MLB DEEP DIVE – 5/22/17



Michael Pineda [RHP – NYY] vs. KC Pineda has a lot of factors working for him on Monday, including a prime matchup with the piss-poor Royals. Kansas City mounted three runs against him at Kauffman Stadium last week — all three of which came on two home runs from right-handed hitters — but he was rather dominant otherwise. Outside of those long balls, Pineda allowed a 22 percent hard hit rate with a 14.3 percent swinging strike rate on the night. If he can prevent home runs, which have arguably been his only weakness this season, Pineda should lay waste to this Royals team at home.

Kansas City ranks 28th in wOBA (.295), 25th in ISO (.145), 14th in K-rate (21.5%) and 26th in BB-rate (7.0%) this season. They’ve been hitting slightly better of late, but still lack power from both sides of the plate and are heavy road dogs on Monday night (NYY -176). The Royals continue to pose as a great matchup for opposing righties, regardless of venue.

Pineda’s command has been better in 2017, but he’ll need to stay sharp in order to avoid home runs at the left-friendly Yankee Stadium. Throwing pitches over the heart of the plate when down in counts has always been Pineda’s weakness, but the Royals don’t work many deep counts and draw walks at one of the lowest rates in baseball. They also own the lowest implied total of any team on this 9-game slate. Ultimately, Pineda makes plenty of sense at his price point, and offers as much, if not more upside than any pitcher on Monday night.


Zack Greinke [RHP – ARI] vs. CWS Despite having to toe the rubber at Chase Field, Greinke would’ve been my top pitching option on Monday had his salary not soared through the roof. The veteran right-hander has been phenomenal in 2017, and his price tag reflects that performance, as he is now priced in elite territory along with the top arms in baseball. Yes, Greinke’s production has been borderline elite, but a rather steep decline in fastball velocity begs the question of whether or not he can sustain it going forward.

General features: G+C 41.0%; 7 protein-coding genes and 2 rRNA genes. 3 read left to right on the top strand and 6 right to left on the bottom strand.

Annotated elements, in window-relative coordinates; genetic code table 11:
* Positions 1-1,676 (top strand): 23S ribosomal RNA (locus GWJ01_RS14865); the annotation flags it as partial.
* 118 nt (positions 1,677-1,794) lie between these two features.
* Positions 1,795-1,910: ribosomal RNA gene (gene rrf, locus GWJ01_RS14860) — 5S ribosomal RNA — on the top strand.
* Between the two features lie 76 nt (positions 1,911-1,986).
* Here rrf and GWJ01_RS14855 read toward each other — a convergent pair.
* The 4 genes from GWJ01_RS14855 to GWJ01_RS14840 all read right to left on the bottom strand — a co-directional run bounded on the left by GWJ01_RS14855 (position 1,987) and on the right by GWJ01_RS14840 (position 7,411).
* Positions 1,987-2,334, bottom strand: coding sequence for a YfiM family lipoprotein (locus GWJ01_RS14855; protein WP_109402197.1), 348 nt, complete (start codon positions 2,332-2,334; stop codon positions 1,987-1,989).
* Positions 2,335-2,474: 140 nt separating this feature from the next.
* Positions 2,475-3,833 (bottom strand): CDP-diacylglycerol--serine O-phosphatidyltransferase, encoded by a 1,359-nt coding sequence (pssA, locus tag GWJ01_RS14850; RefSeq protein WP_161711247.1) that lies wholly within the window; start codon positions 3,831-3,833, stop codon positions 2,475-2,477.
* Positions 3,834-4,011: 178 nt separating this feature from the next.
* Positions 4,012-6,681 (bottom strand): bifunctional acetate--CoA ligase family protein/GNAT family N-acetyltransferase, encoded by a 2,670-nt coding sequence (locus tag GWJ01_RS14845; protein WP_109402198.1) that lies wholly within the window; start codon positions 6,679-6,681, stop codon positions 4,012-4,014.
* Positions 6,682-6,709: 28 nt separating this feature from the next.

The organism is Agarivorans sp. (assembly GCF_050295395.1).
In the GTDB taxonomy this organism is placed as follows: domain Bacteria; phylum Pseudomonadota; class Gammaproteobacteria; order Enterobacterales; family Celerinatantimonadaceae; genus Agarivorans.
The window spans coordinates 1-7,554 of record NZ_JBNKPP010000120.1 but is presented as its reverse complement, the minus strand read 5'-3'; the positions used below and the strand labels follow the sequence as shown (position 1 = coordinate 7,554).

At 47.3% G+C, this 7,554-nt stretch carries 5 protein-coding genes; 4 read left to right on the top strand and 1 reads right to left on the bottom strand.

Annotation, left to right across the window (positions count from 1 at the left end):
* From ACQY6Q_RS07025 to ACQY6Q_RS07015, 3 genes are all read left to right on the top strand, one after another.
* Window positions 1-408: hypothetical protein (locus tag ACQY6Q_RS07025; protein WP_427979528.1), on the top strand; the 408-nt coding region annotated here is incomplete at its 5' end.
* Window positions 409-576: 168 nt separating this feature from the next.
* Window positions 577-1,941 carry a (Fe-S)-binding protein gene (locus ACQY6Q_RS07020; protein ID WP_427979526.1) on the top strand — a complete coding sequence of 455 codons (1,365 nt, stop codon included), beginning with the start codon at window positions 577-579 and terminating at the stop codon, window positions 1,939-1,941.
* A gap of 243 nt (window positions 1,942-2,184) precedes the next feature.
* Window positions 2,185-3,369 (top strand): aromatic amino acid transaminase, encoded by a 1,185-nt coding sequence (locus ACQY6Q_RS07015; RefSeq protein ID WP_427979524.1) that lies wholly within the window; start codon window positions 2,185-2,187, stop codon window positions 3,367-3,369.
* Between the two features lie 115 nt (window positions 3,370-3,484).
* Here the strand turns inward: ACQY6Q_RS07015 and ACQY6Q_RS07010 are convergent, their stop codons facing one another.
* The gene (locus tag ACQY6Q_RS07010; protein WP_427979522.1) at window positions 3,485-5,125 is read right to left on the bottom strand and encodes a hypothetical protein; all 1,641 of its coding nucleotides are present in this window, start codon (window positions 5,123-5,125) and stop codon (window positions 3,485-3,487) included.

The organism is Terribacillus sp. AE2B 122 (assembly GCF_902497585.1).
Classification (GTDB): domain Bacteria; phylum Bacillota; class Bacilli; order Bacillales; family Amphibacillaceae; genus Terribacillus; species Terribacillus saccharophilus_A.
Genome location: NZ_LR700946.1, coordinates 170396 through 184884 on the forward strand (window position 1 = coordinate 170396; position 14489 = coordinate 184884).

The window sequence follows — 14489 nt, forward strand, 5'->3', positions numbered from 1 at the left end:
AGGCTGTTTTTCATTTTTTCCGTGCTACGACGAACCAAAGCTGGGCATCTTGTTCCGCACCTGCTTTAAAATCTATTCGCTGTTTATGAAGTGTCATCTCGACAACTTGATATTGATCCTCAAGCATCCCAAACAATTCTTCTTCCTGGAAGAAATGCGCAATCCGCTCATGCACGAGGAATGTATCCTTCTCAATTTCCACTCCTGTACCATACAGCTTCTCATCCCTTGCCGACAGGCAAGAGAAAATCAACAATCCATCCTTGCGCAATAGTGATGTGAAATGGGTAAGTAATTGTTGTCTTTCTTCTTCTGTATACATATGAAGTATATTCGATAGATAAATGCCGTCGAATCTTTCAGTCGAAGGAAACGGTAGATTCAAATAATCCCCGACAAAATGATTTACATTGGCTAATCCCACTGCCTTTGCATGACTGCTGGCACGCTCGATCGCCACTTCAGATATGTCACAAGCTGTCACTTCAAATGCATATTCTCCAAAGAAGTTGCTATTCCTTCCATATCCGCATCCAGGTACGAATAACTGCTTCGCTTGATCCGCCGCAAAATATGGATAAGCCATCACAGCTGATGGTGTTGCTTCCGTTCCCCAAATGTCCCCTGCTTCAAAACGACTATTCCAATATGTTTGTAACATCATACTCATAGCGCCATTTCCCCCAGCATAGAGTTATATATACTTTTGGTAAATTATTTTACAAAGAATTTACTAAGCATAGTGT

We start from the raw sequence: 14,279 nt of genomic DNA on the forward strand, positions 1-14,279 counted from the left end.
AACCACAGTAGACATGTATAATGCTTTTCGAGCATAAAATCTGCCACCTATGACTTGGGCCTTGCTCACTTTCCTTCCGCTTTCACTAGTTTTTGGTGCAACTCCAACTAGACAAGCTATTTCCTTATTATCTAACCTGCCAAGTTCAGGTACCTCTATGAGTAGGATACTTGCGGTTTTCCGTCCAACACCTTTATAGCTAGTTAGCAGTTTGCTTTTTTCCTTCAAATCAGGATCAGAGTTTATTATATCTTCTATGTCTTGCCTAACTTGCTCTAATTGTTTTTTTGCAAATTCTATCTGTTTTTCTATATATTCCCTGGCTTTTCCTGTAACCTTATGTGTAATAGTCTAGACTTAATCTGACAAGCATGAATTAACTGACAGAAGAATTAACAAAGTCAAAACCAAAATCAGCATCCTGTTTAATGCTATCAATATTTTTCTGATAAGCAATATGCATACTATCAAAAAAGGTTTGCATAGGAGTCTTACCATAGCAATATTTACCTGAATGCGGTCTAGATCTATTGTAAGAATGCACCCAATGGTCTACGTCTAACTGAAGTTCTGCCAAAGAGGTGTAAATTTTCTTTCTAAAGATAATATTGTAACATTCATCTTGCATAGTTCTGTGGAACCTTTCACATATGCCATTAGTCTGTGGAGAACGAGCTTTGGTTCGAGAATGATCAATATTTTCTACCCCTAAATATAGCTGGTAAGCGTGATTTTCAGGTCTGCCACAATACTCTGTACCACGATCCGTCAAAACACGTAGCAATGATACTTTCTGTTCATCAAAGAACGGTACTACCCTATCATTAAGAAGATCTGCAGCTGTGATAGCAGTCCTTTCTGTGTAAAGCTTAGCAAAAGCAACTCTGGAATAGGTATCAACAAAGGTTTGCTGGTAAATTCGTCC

Nevertheless, Greinke is sporting the highest K-rate of his career (28.6%), is walking batters a miniscule 4.6 percent of the time, and is inducing swinging strikes at a career-best 13.2 percent clip. If I had to guess, Greinke is compensating for decreased fastball velocity with excellent results on his breaking pitches and offspeed stuff, which are generating a ton of swinging strikes and soft contact this season. Seven of his nine home runs allowed have come at home, though, so there’s always some risk associated with pitching at Chase Field.

The White Sox have been dismal against right-handed pitching, owning a bottom-five wOBA and top-seven strikeout rate through two months of baseball. They’re also walking at a league-worst 6.2 percent clip. They are big dogs on the road against Greinke, but Vegas actually has them pegged with a 4.1-run implied total on Monday night. I’d be much more inclined to pick on Chicago if Greinke wasn’t significantly higher priced than Pineda, who also draws a stellar matchup in a less-than-friendly venue. There are plenty of expensive bats worth targeting on this 9-game slate, too, which makes saving at pitcher that much more important — especially considering Greinke and Pineda are in almost identical spots.


Jeff Hoffman [RHP – COL] @ PHI Jeff Hoffman is my go-to punt for Monday night. No, I’m not joking. The 24-year-old right-hander has front-of-the-rotation stuff but struggles with pitch mix and sequencing, which has gotten him into trouble. Hoffman averaged 9.4 K/9 with a 24.2 percent K-rate across 118.2 Triple-A innings last season, and has struck out 10 batters in 6.2 major-league frames this year.